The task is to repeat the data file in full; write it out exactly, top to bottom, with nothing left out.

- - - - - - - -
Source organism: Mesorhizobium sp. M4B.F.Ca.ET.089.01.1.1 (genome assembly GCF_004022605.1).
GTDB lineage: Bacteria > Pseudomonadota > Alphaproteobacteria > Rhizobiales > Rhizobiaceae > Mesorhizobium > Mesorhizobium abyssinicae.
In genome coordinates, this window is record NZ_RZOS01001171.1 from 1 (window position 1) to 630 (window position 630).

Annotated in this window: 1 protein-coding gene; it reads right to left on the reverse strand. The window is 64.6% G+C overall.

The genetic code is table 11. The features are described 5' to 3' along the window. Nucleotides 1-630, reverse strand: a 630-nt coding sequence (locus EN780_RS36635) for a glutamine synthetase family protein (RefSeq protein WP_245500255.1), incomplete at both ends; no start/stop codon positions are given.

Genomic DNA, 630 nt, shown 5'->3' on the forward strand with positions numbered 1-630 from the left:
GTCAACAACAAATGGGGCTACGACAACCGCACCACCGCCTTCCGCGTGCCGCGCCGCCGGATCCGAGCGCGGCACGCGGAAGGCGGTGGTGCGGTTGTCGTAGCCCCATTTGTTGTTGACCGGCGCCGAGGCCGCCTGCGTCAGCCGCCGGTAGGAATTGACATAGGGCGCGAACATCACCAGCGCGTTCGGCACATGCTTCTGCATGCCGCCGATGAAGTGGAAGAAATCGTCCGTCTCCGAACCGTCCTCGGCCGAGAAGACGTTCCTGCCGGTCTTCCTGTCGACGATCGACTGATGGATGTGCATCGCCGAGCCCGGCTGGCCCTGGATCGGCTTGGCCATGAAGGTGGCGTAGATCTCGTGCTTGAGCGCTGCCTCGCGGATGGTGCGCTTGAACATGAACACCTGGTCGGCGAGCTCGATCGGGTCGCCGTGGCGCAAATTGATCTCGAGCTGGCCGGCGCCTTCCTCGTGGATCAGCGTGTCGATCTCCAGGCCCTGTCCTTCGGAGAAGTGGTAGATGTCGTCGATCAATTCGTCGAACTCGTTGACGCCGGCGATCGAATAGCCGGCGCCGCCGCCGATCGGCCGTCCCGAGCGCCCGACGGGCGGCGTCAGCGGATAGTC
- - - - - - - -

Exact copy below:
Source organism: Mesorhizobium sp. M4B.F.Ca.ET.089.01.1.1 (genome assembly GCF_004022605.1).
GTDB lineage: Bacteria > Pseudomonadota > Alphaproteobacteria > Rhizobiales > Rhizobiaceae > Mesorhizobium > Mesorhizobium abyssinicae.
In genome coordinates, this window is record NZ_RZOS01001171.1 from 1 (window position 1) to 630 (window position 630).

Annotated in this window: 1 protein-coding gene; it reads right to left on the reverse strand. The window is 64.6% G+C overall.

The genetic code is table 11. The features are described 5' to 3' along the window. Nucleotides 1-630, reverse strand: a 630-nt coding sequence (locus EN780_RS36635) for a glutamine synthetase family protein (RefSeq protein WP_245500255.1), incomplete at both ends; no start/stop codon positions are given.

Genomic DNA, 630 nt, shown 5'->3' on the forward strand with positions numbered 1-630 from the left:
GTCAACAACAAATGGGGCTACGACAACCGCACCACCGCCTTCCGCGTGCCGCGCCGCCGGATCCGAGCGCGGCACGCGGAAGGCGGTGGTGCGGTTGTCGTAGCCCCATTTGTTGTTGACCGGCGCCGAGGCCGCCTGCGTCAGCCGCCGGTAGGAATTGACATAGGGCGCGAACATCACCAGCGCGTTCGGCACATGCTTCTGCATGCCGCCGATGAAGTGGAAGAAATCGTCCGTCTCCGAACCGTCCTCGGCCGAGAAGACGTTCCTGCCGGTCTTCCTGTCGACGATCGACTGATGGATGTGCATCGCCGAGCCCGGCTGGCCCTGGATCGGCTTGGCCATGAAGGTGGCGTAGATCTCGTGCTTGAGCGCTGCCTCGCGGATGGTGCGCTTGAACATGAACACCTGGTCGGCGAGCTCGATCGGGTCGCCGTGGCGCAAATTGATCTCGAGCTGGCCGGCGCCTTCCTCGTGGATCAGCGTGTCGATCTCCAGGCCCTGTCCTTCGGAGAAGTGGTAGATGTCGTCGATCAATTCGTCGAACTCGTTGACGCCGGCGATCGAATAGCCGGCGCCGCCGCCGATCGGCCGTCCCGAGCGCCCGACGGGCGGCGTCAGCGGATAGTC